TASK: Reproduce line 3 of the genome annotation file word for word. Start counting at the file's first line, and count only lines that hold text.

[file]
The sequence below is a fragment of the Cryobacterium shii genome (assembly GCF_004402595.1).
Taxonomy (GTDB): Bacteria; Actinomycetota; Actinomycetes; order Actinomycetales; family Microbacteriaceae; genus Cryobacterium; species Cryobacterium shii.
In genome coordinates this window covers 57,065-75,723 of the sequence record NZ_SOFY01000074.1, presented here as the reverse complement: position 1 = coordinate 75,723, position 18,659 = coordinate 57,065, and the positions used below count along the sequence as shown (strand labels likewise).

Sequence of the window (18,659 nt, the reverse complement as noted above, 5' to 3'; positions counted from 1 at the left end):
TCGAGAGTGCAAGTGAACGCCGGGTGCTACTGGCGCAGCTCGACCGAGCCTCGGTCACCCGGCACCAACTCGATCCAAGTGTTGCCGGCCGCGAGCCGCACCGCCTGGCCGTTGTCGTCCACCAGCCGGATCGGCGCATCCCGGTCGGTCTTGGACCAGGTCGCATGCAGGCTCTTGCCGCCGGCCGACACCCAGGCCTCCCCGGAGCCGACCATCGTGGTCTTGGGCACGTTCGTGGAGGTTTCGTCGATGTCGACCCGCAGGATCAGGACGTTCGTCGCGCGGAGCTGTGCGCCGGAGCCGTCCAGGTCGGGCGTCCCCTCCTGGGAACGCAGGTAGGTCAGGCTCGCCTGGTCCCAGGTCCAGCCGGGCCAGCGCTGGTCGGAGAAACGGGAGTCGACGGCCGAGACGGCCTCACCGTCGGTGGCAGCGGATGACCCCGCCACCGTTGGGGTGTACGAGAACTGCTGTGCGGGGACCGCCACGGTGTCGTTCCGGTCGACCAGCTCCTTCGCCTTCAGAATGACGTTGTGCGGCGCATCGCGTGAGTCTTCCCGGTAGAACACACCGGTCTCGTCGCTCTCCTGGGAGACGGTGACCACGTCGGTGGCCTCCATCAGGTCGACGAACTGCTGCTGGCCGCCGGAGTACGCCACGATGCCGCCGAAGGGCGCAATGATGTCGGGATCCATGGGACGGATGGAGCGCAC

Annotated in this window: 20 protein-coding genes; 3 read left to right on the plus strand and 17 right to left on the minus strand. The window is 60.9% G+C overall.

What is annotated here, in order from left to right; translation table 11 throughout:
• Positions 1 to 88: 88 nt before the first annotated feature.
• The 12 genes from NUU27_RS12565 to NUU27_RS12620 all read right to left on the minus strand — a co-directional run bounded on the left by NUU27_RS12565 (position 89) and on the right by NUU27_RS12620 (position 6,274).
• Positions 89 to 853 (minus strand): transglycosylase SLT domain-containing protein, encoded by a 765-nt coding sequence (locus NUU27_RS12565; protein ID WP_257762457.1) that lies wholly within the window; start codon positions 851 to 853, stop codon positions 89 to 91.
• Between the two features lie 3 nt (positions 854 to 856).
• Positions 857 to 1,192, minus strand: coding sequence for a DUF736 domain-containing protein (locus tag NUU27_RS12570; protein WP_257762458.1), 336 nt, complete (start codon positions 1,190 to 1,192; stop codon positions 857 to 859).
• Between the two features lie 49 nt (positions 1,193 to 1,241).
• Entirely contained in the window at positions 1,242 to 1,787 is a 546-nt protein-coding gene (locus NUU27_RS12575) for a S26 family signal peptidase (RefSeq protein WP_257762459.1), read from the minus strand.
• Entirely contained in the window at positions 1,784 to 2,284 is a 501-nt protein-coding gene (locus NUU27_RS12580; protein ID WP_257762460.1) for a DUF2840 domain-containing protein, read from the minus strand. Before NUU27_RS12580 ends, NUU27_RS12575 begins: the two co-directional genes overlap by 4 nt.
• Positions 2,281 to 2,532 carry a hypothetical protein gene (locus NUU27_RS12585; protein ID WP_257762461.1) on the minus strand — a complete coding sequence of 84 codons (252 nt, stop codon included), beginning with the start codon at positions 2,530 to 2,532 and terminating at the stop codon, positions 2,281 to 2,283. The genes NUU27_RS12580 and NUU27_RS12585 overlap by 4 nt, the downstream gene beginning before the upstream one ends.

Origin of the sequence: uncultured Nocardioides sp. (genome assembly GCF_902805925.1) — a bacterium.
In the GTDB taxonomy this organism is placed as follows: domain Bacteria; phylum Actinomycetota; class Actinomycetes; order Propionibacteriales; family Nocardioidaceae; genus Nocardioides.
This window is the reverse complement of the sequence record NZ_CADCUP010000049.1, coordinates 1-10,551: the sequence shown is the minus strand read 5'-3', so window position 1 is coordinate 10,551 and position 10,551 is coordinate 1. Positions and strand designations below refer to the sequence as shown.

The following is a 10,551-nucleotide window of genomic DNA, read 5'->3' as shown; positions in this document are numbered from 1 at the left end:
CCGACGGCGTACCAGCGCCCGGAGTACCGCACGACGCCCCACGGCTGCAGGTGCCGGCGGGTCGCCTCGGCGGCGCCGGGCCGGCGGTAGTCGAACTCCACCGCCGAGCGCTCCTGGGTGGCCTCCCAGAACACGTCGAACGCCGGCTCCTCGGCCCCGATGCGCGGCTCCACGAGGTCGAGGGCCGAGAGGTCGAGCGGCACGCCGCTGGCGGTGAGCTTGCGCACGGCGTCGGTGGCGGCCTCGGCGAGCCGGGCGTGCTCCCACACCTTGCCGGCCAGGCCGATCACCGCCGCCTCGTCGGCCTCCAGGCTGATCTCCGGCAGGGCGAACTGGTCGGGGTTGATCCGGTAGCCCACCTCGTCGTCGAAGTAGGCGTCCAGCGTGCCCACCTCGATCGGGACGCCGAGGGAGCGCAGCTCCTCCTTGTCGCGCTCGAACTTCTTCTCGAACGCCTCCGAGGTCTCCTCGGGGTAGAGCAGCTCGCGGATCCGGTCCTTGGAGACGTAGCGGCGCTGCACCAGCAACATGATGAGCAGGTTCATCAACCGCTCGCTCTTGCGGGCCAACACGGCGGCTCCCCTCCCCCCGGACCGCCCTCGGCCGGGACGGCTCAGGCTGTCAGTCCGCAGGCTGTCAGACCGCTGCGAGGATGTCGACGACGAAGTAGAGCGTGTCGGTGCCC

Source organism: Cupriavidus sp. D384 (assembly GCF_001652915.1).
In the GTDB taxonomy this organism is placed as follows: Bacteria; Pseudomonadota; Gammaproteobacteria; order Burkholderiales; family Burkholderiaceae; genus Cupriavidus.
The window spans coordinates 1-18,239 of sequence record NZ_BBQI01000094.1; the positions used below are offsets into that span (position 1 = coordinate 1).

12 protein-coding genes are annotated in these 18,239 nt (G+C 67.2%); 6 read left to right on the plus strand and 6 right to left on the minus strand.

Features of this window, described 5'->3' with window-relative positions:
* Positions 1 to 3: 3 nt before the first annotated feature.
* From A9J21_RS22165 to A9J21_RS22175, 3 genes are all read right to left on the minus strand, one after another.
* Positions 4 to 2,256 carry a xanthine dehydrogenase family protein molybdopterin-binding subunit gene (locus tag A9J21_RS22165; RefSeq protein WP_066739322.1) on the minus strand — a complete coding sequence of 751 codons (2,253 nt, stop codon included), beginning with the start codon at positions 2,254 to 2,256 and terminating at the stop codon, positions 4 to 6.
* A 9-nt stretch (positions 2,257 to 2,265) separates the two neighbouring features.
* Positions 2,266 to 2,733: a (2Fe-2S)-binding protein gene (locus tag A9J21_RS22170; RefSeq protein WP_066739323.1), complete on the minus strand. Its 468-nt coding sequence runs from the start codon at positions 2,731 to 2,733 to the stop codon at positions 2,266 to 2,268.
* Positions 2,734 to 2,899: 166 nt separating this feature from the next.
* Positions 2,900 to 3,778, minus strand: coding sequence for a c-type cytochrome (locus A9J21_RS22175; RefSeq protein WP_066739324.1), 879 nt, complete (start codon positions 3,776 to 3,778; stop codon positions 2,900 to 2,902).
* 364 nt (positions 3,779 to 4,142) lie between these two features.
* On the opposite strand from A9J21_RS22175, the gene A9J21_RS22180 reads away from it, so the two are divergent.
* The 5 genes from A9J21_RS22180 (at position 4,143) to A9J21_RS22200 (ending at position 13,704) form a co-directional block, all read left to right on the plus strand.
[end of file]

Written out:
In genome coordinates this window covers 57,065-75,723 of the sequence record NZ_SOFY01000074.1, presented here as the reverse complement: position 1 = coordinate 75,723, position 18,659 = coordinate 57,065, and the positions used below count along the sequence as shown (strand labels likewise).